- By Sean Wells - Posted in: Sports Performance - 9 DEC 2019
Sleep and why your high school athlete should be getting more of it!
By Sean Wells
Oregon CrossFit has been training middle and high school students(recently even younger athletes) for close to ten years now and one observation of late has been the increase in the number of athletes that are regularly getting less than 6 hours of sleep per night.
Why is this a problem? The biggest, scariest reason this is a problem, is that kids are 1.7x as likely to get injured playing a sport if they got less than 8 hours of sleep the night before(citation below). To clearly restate this, sleep or the lack thereof is making your child more likely to get injured. All of the work that they put into the gym is not as beneficial unless they are sleeping 8 hours the night before.
Sleep recommendations for youth athletes from the ages of 6-13 years old is for 9 to 11 hours a night. Sleep recommendation for teenagers is 8-10 hours of sleep. If their regular bedtime is consistent, youth athletes will fall asleep faster and in turn get a higher quality of sleep compared to those that have irregular sleep schedules, or bedtimes.
Here are some ways to help your child with sleep hygiene:
A set bedtime routine and a set time to be asleep. This gives the body a stimulus that is routine which allows the body to relax and in turn get to sleep faster. The bedtime routine should involve at least one hour away from the phone/screens before bed. The light from phones, screens slows the process of getting into a deep sleep.
A cold, dark, & quiet room: The ideal air temperature to sleep is close to 68 degrees for most people. The room would have no ambient light in it at all or nothing that causes light to flood the room, this includes phones, alarms, tvs, etc. Dark, “blackout” curtains also help. Visible light(s), even if it doesn’t wake the person, cause(s) disturbances in the sleeping cycles and can lead to lower quality of sleep. White noise can help someone stay asleep and stay in deep sleep longer; but radios, music, etc. can prematurely wake a person and disrupt their sleep.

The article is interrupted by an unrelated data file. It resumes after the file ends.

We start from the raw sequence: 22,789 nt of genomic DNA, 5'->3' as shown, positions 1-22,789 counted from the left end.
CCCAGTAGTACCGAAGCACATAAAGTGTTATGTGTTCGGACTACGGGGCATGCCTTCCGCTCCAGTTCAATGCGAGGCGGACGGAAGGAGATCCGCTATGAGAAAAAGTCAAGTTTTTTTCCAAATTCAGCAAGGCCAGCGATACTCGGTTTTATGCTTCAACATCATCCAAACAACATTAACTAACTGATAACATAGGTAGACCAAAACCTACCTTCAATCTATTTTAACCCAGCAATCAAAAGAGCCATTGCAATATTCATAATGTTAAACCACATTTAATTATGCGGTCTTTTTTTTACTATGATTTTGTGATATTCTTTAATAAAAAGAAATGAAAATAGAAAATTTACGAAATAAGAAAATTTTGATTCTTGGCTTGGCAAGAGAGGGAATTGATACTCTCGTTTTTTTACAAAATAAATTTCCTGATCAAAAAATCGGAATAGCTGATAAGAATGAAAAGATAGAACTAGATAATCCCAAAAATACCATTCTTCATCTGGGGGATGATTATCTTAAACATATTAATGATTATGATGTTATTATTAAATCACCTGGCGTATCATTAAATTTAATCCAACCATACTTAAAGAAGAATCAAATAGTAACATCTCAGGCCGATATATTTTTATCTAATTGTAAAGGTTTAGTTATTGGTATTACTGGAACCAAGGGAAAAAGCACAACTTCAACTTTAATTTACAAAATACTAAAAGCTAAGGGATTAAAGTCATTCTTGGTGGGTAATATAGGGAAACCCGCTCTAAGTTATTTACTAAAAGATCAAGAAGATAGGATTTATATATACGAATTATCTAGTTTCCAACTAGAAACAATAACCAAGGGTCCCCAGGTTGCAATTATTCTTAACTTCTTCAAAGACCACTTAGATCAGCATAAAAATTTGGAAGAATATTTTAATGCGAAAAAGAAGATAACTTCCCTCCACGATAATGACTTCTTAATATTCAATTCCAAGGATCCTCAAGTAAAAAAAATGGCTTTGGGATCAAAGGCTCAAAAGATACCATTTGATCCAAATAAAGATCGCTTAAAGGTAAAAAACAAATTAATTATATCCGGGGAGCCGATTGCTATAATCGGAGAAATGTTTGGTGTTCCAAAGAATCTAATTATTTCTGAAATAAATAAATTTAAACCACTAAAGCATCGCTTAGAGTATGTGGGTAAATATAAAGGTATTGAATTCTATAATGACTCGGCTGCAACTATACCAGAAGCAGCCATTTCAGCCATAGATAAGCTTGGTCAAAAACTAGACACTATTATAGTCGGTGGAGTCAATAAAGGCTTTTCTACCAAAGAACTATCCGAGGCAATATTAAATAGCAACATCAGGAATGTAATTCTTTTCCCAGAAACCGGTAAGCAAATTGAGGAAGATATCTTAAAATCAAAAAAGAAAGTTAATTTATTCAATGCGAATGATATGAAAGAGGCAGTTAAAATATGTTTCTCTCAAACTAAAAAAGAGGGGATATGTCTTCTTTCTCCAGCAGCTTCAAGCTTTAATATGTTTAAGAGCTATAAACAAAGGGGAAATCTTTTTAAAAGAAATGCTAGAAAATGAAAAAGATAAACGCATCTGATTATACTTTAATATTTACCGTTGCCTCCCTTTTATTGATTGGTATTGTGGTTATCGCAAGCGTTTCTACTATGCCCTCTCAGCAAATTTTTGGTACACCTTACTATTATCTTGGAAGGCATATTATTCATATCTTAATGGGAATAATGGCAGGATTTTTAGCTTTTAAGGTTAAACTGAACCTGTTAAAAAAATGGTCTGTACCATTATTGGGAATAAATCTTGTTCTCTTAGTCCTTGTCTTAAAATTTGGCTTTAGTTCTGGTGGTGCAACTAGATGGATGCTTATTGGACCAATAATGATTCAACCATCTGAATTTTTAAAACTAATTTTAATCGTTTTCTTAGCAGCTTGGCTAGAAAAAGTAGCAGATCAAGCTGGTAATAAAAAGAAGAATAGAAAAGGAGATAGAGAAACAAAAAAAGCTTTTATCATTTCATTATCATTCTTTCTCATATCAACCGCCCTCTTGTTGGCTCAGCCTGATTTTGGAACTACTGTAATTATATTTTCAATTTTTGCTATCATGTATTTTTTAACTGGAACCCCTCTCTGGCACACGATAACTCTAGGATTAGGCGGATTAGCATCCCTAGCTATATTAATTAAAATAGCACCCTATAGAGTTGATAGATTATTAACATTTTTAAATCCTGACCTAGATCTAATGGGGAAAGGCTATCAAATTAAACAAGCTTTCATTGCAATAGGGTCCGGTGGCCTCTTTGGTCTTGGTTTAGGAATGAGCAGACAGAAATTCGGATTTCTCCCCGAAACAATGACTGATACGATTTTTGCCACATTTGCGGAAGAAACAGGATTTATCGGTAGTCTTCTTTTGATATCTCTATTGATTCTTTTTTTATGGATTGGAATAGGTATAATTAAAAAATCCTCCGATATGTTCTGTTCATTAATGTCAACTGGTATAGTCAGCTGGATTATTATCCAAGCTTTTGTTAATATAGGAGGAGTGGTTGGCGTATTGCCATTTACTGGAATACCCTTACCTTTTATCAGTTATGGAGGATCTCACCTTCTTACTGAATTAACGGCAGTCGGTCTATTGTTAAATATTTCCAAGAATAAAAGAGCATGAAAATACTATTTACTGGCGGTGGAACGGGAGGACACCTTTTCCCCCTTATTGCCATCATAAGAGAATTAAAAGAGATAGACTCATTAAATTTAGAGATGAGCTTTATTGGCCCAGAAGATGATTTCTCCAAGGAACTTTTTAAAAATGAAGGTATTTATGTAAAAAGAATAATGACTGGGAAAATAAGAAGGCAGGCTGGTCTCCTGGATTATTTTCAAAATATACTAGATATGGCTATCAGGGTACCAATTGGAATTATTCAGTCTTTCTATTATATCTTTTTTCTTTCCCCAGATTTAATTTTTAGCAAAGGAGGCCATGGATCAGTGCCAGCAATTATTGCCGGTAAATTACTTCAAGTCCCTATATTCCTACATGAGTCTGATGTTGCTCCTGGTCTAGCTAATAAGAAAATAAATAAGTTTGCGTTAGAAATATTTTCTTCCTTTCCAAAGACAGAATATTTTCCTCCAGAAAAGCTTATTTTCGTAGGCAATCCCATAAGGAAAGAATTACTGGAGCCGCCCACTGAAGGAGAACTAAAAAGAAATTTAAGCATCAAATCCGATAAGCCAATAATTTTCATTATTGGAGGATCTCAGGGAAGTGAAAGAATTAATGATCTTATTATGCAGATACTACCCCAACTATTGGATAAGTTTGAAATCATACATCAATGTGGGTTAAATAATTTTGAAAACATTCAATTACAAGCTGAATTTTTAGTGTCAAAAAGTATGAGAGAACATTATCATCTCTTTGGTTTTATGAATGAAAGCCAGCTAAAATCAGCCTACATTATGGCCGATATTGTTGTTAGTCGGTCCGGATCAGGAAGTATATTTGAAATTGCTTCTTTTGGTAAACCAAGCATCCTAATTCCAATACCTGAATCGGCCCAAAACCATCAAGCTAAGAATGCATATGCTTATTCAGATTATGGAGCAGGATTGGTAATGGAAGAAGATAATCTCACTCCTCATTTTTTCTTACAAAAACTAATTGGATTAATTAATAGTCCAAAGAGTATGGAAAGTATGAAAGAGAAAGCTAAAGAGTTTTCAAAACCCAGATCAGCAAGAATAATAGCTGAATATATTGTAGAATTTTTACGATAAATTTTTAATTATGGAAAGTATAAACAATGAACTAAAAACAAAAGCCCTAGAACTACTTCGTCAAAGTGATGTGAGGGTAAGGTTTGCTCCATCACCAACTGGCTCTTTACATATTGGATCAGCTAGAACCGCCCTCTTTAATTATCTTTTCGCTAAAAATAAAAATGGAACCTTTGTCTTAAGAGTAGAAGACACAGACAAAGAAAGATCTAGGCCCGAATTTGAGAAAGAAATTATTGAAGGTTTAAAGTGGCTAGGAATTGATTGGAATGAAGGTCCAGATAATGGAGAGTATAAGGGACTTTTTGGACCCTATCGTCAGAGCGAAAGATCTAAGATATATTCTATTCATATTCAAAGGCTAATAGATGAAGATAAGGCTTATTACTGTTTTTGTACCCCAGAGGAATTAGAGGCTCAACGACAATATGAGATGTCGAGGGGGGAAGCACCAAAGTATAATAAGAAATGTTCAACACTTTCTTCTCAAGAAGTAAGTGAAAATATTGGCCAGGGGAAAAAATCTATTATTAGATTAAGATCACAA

Restrict caffeine intake: It seems like more and more teenagers are drinking caffeine filled drinks(which depending on age might not be recommended at all), but if your teenager is drinking coffee, tea, soda(hopefully not), etc., they should restrict caffeine intake 4-5 hours before bedtime.
A lot of athletes ask about getting better performance in the weight room or on the field of play, but don’t think about the large benefits available from better sleep, both physically, and academically as well. When it comes to optimizing and enhancing athletic performance, improved sleep is often the most effective method that is easy to control with a bit of focus on establishing a proper sleep routine.
Interested in getting started with Sports Performance training? Check this out: https://oregoncrossfit.com/bend-sports-performance
Interested in personal training for your child, please go here: https://oregoncrossfit.com/personal-training
Milewski, Sleep and Athletes, 2014. Friedrich, Sleep/sleep quality, 2018. Harada, Sleep/soccer, 2016.